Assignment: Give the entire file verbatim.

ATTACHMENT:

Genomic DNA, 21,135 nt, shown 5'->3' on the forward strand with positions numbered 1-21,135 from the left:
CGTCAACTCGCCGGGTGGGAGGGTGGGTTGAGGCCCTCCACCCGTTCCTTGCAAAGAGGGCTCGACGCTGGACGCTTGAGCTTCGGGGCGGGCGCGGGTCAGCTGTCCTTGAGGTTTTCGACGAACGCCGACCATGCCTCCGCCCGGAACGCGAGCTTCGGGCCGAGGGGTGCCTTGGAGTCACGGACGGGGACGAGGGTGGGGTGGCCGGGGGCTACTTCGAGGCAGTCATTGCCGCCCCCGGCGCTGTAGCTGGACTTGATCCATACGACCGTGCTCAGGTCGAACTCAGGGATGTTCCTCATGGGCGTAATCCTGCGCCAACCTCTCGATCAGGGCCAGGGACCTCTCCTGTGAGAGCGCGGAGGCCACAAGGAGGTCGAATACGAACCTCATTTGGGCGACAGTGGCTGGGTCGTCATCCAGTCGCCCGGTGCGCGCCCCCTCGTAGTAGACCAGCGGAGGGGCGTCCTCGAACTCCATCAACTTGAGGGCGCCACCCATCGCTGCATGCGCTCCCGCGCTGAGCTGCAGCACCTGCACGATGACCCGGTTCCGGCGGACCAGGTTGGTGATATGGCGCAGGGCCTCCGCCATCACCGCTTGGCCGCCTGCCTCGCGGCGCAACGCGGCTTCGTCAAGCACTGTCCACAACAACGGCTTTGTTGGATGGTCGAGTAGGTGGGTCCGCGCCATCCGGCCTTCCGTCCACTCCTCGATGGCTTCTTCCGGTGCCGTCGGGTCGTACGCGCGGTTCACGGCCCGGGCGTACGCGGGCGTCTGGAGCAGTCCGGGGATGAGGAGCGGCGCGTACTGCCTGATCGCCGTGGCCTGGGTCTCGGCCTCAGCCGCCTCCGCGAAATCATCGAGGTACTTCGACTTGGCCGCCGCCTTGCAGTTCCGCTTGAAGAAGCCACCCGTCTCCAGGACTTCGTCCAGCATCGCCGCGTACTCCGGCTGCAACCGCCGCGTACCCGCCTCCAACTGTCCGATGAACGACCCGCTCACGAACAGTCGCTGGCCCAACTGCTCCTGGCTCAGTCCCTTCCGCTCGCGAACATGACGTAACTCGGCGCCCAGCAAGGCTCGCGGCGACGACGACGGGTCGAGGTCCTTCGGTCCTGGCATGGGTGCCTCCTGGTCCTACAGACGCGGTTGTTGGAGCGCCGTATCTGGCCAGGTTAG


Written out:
Genomic DNA, 21,135 nt, shown 5'->3' on the forward strand with positions numbered 1-21,135 from the left:
CGTCAACTCGCCGGGTGGGAGGGTGGGTTGAGGCCCTCCACCCGTTCCTTGCAAAGAGGGCTCGACGCTGGACGCTTGAGCTTCGGGGCGGGCGCGGGTCAGCTGTCCTTGAGGTTTTCGACGAACGCCGACCATGCCTCCGCCCGGAACGCGAGCTTCGGGCCGAGGGGTGCCTTGGAGTCACGGACGGGGACGAGGGTGGGGTGGCCGGGGGCTACTTCGAGGCAGTCATTGCCGCCCCCGGCGCTGTAGCTGGACTTGATCCATACGACCGTGCTCAGGTCGAACTCAGGGATGTTCCTCATGGGCGTAATCCTGCGCCAACCTCTCGATCAGGGCCAGGGACCTCTCCTGTGAGAGCGCGGAGGCCACAAGGAGGTCGAATACGAACCTCATTTGGGCGACAGTGGCTGGGTCGTCATCCAGTCGCCCGGTGCGCGCCCCCTCGTAGTAGACCAGCGGAGGGGCGTCCTCGAACTCCATCAACTTGAGGGCGCCACCCATCGCTGCATGCGCTCCCGCGCTGAGCTGCAGCACCTGCACGATGACCCGGTTCCGGCGGACCAGGTTGGTGATATGGCGCAGGGCCTCCGCCATCACCGCTTGGCCGCCTGCCTCGCGGCGCAACGCGGCTTCGTCAAGCACTGTCCACAACAACGGCTTTGTTGGATGGTCGAGTAGGTGGGTCCGCGCCATCCGGCCTTCCGTCCACTCCTCGATGGCTTCTTCCGGTGCCGTCGGGTCGTACGCGCGGTTCACGGCCCGGGCGTACGCGGGCGTCTGGAGCAGTCCGGGGATGAGGAGCGGCGCGTACTGCCTGATCGCCGTGGCCTGGGTCTCGGCCTCAGCCGCCTCCGCGAAATCATCGAGGTACTTCGACTTGGCCGCCGCCTTGCAGTTCCGCTTGAAGAAGCCACCCGTCTCCAGGACTTCGTCCAGCATCGCCGCGTACTCCGGCTGCAACCGCCGCGTACCCGCCTCCAACTGTCCGATGAACGACCCGCTCACGAACAGTCGCTGGCCCAACTGCTCCTGGCTCAGTCCCTTCCGCTCGCGAACATGACGTAACTCGGCGCCCAGCAAGGCTCGCGGCGACGACGACGGGTCGAGGTCCTTCGGTCCTGGCATGGGTGCCTCCTGGTCCTACAGACGCGGTTGTTGGAGCGCCGTATCTGGCCAGGTTAG